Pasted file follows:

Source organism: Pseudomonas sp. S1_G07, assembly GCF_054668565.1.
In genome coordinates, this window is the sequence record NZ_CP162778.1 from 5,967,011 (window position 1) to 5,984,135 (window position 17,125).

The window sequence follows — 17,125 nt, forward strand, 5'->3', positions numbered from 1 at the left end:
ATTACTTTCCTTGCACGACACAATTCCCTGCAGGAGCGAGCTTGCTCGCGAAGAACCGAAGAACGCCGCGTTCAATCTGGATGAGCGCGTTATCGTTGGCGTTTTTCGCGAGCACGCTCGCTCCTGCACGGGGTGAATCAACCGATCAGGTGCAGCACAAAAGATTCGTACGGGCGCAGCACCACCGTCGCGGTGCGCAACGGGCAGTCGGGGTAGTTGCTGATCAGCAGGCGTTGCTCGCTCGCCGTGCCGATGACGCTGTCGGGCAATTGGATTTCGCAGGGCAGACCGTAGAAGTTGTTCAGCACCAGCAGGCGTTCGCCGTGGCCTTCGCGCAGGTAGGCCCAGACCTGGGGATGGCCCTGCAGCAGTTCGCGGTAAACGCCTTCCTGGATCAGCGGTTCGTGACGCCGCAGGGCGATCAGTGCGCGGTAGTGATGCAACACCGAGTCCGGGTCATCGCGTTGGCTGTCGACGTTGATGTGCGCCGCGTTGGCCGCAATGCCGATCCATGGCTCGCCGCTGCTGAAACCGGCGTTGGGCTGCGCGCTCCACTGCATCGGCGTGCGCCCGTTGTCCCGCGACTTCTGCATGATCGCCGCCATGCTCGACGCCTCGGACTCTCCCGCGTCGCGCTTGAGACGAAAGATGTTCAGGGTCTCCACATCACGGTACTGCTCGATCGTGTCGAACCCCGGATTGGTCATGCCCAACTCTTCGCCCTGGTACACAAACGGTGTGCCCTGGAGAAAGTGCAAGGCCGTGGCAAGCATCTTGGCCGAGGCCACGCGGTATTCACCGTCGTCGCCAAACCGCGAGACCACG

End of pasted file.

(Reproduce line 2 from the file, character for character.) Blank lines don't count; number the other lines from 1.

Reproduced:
In genome coordinates, this window is the sequence record NZ_CP162778.1 from 5,967,011 (window position 1) to 5,984,135 (window position 17,125).